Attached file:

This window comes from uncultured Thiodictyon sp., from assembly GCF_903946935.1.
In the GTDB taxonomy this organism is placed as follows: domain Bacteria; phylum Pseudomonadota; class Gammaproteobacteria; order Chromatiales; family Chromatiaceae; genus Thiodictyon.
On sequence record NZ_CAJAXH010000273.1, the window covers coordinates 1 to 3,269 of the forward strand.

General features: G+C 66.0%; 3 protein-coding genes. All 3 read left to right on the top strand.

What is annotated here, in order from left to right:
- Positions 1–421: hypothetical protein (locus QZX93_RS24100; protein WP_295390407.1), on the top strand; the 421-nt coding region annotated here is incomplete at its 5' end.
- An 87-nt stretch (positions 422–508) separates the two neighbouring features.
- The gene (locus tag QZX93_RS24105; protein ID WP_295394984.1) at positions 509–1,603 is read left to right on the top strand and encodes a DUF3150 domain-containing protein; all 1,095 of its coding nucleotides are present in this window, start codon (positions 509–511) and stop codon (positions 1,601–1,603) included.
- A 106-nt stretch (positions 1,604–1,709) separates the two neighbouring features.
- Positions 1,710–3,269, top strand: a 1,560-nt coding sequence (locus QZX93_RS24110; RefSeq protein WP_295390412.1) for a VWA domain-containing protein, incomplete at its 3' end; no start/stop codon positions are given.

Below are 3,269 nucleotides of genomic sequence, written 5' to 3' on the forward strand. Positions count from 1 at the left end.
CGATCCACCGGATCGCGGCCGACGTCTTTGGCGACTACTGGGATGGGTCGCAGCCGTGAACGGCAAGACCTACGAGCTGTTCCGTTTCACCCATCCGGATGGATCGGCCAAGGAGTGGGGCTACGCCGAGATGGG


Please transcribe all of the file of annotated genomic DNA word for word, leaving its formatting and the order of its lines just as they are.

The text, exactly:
This window comes from uncultured Thiodictyon sp., from assembly GCF_903946935.1.
In the GTDB taxonomy this organism is placed as follows: domain Bacteria; phylum Pseudomonadota; class Gammaproteobacteria; order Chromatiales; family Chromatiaceae; genus Thiodictyon.
On sequence record NZ_CAJAXH010000273.1, the window covers coordinates 1 to 3,269 of the forward strand.

General features: G+C 66.0%; 3 protein-coding genes. All 3 read left to right on the top strand.

What is annotated here, in order from left to right:
- Positions 1–421: hypothetical protein (locus QZX93_RS24100; protein WP_295390407.1), on the top strand; the 421-nt coding region annotated here is incomplete at its 5' end.
- An 87-nt stretch (positions 422–508) separates the two neighbouring features.
- The gene (locus tag QZX93_RS24105; protein ID WP_295394984.1) at positions 509–1,603 is read left to right on the top strand and encodes a DUF3150 domain-containing protein; all 1,095 of its coding nucleotides are present in this window, start codon (positions 509–511) and stop codon (positions 1,601–1,603) included.
- A 106-nt stretch (positions 1,604–1,709) separates the two neighbouring features.
- Positions 1,710–3,269, top strand: a 1,560-nt coding sequence (locus QZX93_RS24110; RefSeq protein WP_295390412.1) for a VWA domain-containing protein, incomplete at its 3' end; no start/stop codon positions are given.

Below are 3,269 nucleotides of genomic sequence, written 5' to 3' on the forward strand. Positions count from 1 at the left end.
CGATCCACCGGATCGCGGCCGACGTCTTTGGCGACTACTGGGATGGGTCGCAGCCGTGAACGGCAAGACCTACGAGCTGTTCCGTTTCACCCATCCGGATGGATCGGCCAAGGAGTGGGGCTACGCCGAGATGGG